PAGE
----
Monday, October 7, 2013

King Blackstone, Chapter the First


 We have a special treat this time. Earlier this year a client brought in a Blackstone magician's poster that had been mounted to a masonite board with (the dreaded) PVA variety of glue. PVA looks innocent enough. How far up a creek might one travel using good old Elmer's?

Far.

 PVA is basically irreversible and unconquerable. It is water soluble while in liquid form, but once dry it turns to plastic. We explained to the client that this poster is a lost cause. We suggested he try demounting it himself if he really wanted to save it. The client left with his poster and we figured we'd seen the last of it.

Not so. He returned with the demounted poster in five hundred pieces. He'd managed to remove it by cutting it up into strips while it was still on the board, then prying off each strip piece by piece. Aggressive yes, but not an unreasonable approach to a PVA mounted poster.

John bit the bullet and dove in. As one might do with any overwhelming task, he divided it up into sections, starting with the left half of the lower margin.



He arranges the pieces into a coherent whole by using a reference photo on his laptop.
This is the (basically) complete section he will start with.

John transfers the pieces to a sheet of mylar and sprays them with water using a move left over from his days as a bullfighter. The high spraying angle prevents the little bits from getting blown away.
He can lower his angle as the paper is weighted down with water.
John then sprays the paper with a cleansing agent called Orvus, lays another sheet of mylar over the top, and flips the whole thing to wash the other side.

He flips it over again and removes the mylar. It is now time to adjust the puzzle so that it lines up perfectly. The reason why it has to be perfect will become apparent.
Precarious.
John goes piece by piece, lining up each one in exactly the right position. Each time he gets a piece positioned he lays the mylar back down and squeegees to ensure it won't budge.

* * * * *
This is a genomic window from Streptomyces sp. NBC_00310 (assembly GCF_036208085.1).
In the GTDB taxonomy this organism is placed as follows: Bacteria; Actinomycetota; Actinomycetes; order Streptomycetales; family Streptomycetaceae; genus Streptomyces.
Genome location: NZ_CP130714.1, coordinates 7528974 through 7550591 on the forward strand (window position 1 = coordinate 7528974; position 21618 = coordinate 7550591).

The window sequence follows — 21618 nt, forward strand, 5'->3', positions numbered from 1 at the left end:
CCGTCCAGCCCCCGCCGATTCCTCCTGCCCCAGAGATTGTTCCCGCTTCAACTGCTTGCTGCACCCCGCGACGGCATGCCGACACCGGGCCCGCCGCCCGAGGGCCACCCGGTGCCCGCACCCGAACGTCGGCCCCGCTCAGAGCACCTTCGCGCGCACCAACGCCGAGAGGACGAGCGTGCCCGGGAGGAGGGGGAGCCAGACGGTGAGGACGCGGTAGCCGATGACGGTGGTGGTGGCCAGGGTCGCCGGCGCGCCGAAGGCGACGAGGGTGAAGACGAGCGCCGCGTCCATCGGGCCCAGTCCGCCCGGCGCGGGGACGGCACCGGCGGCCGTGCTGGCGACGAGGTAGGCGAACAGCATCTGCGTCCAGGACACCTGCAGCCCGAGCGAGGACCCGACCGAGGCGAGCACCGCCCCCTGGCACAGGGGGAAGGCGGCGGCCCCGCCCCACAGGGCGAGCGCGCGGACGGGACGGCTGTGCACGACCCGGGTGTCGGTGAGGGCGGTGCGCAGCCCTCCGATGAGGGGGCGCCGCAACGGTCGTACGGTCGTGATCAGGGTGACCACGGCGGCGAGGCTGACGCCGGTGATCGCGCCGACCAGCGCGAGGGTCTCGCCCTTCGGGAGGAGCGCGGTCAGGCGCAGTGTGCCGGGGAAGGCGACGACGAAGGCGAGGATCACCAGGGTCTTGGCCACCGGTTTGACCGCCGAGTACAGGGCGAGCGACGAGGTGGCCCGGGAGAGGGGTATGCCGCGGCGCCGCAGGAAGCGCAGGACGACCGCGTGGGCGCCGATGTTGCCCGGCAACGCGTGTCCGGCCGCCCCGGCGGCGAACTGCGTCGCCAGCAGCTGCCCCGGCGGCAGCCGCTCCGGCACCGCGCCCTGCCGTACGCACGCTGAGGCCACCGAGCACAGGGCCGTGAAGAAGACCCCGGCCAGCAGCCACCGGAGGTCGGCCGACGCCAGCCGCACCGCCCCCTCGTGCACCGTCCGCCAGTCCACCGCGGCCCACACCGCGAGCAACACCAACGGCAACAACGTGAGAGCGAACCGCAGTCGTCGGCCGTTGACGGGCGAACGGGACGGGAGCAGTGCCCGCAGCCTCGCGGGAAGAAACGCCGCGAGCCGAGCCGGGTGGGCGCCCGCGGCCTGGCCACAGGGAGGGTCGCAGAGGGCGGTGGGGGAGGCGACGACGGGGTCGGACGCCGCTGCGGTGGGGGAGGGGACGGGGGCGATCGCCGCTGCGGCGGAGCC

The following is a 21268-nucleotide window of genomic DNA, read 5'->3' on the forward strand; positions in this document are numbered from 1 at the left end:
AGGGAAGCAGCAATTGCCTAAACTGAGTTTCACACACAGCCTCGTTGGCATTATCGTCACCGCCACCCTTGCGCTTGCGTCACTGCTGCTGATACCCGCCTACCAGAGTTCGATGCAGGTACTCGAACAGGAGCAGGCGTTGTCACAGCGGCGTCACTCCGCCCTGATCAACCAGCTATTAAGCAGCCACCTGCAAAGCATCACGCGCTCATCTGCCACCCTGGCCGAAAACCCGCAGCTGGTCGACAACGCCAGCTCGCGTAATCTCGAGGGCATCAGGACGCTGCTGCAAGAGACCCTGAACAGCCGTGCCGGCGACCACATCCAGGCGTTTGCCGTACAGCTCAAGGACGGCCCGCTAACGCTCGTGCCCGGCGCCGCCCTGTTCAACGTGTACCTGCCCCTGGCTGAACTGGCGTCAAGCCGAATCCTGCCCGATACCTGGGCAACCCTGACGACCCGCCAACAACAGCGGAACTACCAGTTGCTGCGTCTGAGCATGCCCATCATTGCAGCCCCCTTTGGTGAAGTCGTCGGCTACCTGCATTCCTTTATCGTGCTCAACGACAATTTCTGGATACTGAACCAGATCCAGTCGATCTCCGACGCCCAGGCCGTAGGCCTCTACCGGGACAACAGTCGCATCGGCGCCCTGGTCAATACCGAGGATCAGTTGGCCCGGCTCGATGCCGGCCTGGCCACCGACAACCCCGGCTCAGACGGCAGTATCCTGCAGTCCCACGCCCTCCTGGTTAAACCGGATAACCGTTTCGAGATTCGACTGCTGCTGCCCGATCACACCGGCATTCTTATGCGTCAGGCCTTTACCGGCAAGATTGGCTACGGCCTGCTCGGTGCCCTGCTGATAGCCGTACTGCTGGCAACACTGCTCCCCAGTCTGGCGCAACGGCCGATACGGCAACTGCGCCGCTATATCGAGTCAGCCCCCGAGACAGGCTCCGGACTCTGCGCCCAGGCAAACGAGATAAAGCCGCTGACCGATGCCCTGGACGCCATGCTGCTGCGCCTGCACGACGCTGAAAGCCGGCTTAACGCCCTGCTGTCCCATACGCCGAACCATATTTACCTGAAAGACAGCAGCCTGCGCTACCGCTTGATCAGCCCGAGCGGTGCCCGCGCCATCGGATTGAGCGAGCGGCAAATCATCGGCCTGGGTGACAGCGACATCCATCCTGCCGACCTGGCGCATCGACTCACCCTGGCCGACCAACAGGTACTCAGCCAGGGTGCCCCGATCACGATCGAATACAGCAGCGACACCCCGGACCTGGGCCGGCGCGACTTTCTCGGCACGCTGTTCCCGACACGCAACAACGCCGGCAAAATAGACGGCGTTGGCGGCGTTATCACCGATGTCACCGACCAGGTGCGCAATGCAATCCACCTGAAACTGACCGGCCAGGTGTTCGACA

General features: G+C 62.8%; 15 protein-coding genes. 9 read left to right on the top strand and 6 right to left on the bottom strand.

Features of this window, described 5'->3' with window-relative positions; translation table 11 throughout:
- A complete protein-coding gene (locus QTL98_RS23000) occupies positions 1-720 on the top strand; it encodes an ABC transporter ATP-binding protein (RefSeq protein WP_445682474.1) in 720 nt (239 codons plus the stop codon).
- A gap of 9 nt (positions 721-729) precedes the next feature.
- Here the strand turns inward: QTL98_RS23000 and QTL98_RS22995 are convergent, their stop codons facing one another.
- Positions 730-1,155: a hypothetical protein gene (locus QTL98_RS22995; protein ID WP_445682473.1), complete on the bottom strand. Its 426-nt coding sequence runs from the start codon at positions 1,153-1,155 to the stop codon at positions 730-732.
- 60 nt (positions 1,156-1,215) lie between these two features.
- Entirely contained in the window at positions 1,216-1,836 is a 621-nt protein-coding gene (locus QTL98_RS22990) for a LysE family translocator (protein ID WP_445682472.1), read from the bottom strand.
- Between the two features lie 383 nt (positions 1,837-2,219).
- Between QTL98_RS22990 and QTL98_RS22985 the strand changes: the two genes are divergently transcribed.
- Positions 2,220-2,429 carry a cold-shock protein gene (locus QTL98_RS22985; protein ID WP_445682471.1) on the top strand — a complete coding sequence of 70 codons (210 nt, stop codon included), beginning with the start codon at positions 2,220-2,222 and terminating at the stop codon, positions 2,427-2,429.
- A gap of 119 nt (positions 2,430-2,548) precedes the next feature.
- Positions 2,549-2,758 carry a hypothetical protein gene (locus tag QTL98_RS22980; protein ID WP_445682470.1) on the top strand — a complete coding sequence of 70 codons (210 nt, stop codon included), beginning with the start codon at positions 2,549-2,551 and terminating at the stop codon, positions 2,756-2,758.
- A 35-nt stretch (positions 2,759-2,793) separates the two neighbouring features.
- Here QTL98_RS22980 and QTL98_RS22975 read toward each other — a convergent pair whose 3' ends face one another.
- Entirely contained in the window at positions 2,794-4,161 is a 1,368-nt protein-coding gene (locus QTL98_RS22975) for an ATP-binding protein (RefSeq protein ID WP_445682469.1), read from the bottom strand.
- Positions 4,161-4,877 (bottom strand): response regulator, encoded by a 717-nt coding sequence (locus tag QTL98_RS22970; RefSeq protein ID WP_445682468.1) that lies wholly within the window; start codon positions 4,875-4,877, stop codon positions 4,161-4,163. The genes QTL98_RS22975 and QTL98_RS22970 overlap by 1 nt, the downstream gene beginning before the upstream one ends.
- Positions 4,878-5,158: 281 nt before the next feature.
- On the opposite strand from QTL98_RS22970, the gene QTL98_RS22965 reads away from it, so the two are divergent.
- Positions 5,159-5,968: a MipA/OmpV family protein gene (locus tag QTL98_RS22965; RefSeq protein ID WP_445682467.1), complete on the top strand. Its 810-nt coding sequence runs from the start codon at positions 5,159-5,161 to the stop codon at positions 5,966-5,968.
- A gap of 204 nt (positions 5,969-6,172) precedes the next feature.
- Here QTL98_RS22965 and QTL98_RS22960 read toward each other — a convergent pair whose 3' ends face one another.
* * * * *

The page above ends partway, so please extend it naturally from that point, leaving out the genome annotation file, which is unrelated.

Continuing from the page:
You may have got the picture a long time ago, but this really did take forever.

At long last the section is whole (sort of) and John lays Hollytex over the surface. He applies a gelatin solution and lets it sink through to the paper. 
He burnishes a few areas to make sure the gelatin permeates.

The section is transferred to the melamine board and laid face down. Face down? Yes, face down.

He squeegees the water and excess gelatin out from under the mylar.
Ew.



He uses his palette knife to make a few final adjustments, making sure there are no loose flaps or folder-unders.

Et voila! Pretty poster! As is often the case it has to get uglier before it gets beautiful. We will let this dry first.
John did another section over the weekend. He took these photos himself.



Many of these pieces are missing, most likely chewed up during the demount.

Here all the pieces are in place and the hollytex and gelatin have been applied.

(Ew.)

It's left to dry over the weekend.
Monday morning the pieces are dry and John sands the surfaces (remember they're face down) to get rid of any chunks or irregularities.





 We discuss the next step. Since this is such an unusual situation there is no one tried-and-true procedure.

The thing to keep in mind is that in order to linen back all the poster's sections together, we'll need to either keep the hollytex facings until the whole thing is mounted and dry, or we'll need to mount something to the backs of the sections, which will in turn be mounted to the linen (which is actually canvas, but that's a different blog post.) We don't want all those smaller bits coming apart at any rate. 

We discuss cutting the hollytex to the edges of the poster so that we can line it up perfectly when we go to linen back it. We talk about using PVA to apply thin tissue to the back, then removing the hollytex, then linen backing the sections together. This second option, while it involves PVA, is more appealing because without that translucent hollytex mounted to the front we're much better able to see what we're doing.

We won't know until we try. John opts for a dress rehearsal.

He pilfers a one-sheet from our plastic bin of rejects. The bin of rejects is a story for another day.

He trims off two sections and divides them into strips and squares, just like our Blackstone poster.




He completely recreates the Blackstone situation, washing, positioning, covering with hollytex, saturating with gelatin and mounting face down.








 Once they dry, we will have two sections very similar to the ones belonging to our Blackstone. We will try two different methods for linen backing and see which one is our best option. All this may seem dogged and tiresome. It is. But we have to go very slow when planning our strategy here. In all the tedium it's easy to get impatient and careless. It's much better to move at a deliberately glacial pace right now in order to find the best plan of action.

Did that litany get you champing at the bit for Blackstone Chapter the Second? I promise it will get way more exciting once all the pieces are linen backed. Then all the little cuts will be very apparent in a white grid pattern, and we will have dramatic transformation montages as it gets restored.

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